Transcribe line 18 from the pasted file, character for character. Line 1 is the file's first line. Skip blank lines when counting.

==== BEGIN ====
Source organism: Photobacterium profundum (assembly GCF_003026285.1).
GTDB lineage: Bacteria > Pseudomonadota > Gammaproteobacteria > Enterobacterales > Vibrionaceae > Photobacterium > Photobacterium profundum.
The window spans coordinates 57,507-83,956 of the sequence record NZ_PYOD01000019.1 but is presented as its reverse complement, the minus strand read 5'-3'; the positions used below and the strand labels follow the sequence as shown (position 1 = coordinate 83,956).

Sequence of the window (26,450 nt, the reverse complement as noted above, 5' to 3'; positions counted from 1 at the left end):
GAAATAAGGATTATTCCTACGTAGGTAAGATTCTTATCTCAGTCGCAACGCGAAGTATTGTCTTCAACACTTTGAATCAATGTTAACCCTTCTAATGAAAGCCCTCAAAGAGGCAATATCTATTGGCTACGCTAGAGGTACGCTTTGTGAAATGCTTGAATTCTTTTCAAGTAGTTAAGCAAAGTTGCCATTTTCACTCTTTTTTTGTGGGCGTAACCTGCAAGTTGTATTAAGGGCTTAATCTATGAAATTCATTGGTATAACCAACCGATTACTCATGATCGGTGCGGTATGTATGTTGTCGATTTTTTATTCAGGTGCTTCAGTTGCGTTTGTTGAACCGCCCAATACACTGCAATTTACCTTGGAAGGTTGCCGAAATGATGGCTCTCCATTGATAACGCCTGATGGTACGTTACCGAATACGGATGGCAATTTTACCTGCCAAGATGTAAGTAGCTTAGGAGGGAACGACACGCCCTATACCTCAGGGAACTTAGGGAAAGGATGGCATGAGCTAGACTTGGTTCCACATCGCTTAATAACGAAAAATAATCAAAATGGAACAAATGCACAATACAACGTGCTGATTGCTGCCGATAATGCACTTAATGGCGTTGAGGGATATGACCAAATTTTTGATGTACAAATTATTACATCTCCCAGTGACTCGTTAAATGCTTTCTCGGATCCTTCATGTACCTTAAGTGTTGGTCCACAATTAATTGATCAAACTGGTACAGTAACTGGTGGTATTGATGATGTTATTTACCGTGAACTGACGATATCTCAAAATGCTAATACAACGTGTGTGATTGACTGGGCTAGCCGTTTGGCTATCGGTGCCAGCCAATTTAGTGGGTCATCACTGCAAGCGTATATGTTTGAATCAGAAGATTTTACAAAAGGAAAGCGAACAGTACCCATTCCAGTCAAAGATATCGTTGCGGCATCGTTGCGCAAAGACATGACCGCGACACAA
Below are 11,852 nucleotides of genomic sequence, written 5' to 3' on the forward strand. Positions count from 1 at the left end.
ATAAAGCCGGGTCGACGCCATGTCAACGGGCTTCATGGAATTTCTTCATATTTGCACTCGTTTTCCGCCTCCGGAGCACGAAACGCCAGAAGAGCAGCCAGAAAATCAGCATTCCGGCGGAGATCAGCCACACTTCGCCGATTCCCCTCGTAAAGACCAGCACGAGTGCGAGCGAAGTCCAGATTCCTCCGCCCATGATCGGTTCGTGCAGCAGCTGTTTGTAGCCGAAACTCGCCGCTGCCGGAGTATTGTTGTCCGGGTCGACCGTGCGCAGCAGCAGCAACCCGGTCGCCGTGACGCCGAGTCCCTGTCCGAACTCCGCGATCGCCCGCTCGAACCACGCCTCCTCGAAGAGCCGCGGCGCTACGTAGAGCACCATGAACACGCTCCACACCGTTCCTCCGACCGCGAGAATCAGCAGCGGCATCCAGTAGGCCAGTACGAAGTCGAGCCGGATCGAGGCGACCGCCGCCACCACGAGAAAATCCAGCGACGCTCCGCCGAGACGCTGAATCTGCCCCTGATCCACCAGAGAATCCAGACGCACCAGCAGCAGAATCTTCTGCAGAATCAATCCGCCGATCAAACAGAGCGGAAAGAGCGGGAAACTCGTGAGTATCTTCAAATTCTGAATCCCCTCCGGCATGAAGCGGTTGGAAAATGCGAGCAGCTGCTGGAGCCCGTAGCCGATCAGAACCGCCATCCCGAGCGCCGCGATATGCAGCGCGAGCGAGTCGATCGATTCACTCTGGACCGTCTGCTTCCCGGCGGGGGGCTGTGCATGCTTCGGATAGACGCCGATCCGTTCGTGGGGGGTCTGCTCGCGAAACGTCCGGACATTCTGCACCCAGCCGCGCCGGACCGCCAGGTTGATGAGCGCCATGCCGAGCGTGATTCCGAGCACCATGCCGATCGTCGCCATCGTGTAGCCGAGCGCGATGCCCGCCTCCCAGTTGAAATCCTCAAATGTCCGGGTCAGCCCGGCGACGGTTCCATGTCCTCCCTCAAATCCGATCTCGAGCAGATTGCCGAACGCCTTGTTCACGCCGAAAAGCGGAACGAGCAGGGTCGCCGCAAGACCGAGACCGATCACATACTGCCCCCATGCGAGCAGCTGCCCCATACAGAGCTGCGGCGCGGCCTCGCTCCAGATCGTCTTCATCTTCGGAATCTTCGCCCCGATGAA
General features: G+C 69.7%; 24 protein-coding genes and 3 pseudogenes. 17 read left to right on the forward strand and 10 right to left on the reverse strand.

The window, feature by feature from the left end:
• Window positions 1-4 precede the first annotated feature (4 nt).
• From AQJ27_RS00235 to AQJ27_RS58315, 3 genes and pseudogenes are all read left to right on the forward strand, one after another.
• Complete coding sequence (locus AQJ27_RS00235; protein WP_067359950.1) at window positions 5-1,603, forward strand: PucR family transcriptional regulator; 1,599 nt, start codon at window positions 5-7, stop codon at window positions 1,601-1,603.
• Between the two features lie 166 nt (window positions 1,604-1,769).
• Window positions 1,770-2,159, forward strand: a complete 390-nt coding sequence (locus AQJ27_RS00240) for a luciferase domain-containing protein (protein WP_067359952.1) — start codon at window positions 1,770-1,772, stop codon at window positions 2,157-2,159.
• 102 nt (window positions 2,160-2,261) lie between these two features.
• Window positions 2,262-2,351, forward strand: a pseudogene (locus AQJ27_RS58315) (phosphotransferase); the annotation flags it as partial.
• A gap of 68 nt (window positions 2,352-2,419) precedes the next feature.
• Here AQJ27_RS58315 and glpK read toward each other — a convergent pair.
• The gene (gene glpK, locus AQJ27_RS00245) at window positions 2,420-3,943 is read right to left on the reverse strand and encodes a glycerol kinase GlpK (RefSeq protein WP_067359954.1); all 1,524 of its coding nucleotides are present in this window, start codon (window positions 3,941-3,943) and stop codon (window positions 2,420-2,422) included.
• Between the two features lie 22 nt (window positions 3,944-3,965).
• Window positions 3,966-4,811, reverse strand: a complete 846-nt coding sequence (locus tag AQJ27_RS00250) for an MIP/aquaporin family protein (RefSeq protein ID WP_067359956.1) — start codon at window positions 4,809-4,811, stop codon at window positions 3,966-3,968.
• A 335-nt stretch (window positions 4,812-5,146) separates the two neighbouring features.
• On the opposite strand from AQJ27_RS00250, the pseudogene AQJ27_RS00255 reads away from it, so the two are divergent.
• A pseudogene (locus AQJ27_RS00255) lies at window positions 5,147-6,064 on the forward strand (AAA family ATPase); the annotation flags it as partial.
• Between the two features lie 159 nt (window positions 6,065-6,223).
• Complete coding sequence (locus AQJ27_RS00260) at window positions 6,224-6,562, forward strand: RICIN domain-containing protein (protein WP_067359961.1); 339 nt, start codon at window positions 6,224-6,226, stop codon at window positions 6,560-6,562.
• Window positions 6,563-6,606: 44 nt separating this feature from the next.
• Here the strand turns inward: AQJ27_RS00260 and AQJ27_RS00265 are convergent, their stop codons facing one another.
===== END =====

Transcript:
• Here AQJ27_RS58315 and glpK read toward each other — a convergent pair.